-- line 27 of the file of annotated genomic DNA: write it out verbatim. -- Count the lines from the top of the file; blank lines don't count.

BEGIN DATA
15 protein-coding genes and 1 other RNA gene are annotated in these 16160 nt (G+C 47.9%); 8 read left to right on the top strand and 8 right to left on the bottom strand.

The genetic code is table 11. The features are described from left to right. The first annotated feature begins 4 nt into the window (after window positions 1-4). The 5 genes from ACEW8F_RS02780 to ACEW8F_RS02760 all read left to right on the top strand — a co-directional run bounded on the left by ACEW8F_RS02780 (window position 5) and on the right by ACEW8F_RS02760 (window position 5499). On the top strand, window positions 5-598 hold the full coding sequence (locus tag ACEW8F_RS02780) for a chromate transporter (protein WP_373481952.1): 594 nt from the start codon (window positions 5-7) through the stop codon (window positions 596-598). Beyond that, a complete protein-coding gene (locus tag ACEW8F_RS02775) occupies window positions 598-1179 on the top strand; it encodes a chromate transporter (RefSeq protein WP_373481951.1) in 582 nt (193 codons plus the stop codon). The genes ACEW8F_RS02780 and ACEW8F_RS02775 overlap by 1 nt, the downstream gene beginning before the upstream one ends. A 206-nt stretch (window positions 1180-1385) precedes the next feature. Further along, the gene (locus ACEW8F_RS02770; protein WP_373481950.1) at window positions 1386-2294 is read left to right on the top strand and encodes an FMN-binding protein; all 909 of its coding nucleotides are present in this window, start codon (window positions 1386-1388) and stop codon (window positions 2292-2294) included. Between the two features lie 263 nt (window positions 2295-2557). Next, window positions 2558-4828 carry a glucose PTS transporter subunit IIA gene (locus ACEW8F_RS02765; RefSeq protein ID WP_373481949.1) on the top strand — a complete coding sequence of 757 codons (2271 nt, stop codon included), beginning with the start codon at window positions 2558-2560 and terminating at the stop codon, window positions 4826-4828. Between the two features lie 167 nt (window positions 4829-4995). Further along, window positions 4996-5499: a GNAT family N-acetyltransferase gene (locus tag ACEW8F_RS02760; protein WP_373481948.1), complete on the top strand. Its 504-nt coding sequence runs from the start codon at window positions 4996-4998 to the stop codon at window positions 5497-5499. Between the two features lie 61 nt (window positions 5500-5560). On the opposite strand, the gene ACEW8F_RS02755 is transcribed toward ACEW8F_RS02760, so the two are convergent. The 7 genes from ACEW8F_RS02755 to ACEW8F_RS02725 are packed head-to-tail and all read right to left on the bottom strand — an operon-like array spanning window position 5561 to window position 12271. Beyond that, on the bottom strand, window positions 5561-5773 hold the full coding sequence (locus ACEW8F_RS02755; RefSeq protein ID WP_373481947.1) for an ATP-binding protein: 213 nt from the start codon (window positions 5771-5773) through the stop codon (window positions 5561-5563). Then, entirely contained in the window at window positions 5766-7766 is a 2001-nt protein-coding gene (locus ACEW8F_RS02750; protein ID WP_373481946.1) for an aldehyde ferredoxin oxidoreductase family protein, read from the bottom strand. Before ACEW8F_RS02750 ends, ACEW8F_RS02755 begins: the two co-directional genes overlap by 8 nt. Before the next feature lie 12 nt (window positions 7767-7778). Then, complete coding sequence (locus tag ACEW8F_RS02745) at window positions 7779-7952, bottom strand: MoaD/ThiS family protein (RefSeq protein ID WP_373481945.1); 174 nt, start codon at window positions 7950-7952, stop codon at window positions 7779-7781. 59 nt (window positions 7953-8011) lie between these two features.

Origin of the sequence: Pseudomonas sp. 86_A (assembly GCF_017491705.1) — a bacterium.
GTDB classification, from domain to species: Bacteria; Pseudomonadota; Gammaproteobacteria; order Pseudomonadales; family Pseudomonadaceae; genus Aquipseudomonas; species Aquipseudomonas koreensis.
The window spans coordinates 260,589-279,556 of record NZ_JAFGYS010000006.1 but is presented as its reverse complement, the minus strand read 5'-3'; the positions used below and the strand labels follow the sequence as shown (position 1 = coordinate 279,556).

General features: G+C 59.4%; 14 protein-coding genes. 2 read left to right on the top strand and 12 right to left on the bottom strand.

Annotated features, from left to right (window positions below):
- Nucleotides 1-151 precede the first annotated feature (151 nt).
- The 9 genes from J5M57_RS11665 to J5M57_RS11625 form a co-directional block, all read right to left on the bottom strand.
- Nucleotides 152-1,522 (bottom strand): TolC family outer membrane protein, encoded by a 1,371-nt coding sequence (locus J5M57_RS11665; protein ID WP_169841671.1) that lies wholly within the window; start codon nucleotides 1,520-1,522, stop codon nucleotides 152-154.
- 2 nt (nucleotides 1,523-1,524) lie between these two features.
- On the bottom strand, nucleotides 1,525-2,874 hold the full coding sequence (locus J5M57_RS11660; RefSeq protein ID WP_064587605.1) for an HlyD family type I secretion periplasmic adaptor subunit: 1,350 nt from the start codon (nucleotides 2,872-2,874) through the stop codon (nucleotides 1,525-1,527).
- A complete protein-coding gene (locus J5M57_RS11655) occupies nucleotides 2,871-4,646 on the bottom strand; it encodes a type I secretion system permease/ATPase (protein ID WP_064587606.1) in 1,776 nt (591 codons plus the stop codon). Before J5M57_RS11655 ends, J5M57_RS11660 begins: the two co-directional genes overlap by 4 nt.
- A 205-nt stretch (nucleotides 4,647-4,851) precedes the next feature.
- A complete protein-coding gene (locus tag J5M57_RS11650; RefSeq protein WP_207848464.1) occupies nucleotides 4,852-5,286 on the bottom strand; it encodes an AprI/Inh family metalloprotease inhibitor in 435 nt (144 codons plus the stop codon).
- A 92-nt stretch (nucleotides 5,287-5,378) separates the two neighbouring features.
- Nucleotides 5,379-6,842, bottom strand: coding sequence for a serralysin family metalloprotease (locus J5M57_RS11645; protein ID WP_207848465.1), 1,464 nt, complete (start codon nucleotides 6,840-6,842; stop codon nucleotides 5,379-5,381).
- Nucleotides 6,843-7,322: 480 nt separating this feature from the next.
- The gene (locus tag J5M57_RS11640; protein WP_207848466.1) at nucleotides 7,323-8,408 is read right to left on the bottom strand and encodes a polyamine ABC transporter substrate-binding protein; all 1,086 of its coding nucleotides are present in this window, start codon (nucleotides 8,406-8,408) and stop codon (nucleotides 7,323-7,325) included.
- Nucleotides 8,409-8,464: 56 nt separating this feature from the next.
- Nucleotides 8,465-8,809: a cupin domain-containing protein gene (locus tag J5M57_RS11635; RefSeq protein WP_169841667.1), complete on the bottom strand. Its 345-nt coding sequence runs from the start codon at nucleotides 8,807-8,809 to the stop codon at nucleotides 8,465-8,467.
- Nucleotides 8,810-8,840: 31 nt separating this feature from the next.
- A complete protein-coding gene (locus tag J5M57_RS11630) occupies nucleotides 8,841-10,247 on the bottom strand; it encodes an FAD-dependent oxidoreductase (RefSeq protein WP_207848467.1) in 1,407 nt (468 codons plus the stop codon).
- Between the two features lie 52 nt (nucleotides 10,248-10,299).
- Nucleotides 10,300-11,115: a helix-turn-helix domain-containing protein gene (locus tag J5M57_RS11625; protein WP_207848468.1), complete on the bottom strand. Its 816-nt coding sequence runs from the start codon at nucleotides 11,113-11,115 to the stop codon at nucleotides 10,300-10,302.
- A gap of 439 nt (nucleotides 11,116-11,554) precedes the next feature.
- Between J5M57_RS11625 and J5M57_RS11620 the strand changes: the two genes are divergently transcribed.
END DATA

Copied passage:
- Between J5M57_RS11625 and J5M57_RS11620 the strand changes: the two genes are divergently transcribed.